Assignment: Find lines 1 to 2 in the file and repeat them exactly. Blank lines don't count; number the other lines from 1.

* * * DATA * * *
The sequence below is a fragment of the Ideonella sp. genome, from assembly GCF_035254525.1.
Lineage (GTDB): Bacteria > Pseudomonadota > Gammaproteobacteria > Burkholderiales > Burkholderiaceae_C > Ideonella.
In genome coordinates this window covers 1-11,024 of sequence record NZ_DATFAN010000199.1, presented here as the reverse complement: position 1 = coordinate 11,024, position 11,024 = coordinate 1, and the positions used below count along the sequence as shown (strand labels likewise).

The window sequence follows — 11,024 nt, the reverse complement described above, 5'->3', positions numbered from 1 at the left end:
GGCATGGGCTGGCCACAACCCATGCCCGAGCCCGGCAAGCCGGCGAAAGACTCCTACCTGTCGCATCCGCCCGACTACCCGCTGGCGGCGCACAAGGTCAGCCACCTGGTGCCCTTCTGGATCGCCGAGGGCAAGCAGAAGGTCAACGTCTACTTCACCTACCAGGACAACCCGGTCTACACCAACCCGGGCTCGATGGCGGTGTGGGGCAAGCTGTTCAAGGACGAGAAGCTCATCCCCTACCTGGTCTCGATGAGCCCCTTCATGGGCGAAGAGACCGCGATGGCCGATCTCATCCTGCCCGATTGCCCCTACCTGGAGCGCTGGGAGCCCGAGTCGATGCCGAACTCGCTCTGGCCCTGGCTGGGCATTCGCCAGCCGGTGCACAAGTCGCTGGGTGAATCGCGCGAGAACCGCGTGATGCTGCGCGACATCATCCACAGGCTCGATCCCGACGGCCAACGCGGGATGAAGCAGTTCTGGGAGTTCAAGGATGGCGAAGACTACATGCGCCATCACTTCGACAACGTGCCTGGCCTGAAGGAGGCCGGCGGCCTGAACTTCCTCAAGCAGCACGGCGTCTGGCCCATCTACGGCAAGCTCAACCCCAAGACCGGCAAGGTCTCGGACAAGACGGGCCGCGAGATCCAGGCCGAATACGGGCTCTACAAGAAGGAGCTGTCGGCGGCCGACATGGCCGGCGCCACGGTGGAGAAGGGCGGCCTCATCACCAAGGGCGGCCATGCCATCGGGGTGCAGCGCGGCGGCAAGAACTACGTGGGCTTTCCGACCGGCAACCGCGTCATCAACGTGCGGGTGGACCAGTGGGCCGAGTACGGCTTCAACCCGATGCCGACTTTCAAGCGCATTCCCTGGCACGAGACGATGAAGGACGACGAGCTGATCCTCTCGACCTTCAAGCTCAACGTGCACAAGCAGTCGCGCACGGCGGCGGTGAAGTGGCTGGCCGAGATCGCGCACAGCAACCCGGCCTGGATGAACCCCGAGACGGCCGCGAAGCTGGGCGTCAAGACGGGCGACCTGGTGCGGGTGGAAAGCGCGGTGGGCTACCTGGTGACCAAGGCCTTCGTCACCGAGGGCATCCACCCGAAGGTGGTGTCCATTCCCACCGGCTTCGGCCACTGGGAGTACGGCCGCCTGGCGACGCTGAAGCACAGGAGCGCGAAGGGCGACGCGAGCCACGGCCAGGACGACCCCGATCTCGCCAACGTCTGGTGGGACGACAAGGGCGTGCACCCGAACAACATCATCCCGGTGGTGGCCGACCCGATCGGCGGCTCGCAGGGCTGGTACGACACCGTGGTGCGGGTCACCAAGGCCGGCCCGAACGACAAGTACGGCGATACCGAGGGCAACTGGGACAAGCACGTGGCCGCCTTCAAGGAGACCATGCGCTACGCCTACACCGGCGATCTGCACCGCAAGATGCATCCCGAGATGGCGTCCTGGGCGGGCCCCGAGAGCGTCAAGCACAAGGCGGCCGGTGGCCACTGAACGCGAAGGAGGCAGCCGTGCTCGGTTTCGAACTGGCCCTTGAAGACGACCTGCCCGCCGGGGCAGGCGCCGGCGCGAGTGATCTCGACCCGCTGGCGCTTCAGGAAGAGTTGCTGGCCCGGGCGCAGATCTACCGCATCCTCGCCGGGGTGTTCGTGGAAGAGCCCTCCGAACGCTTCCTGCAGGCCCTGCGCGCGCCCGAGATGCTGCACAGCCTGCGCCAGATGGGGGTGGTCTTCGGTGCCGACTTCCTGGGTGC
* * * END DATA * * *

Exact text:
The sequence below is a fragment of the Ideonella sp. genome, from assembly GCF_035254525.1.
Lineage (GTDB): Bacteria > Pseudomonadota > Gammaproteobacteria > Burkholderiales > Burkholderiaceae_C > Ideonella.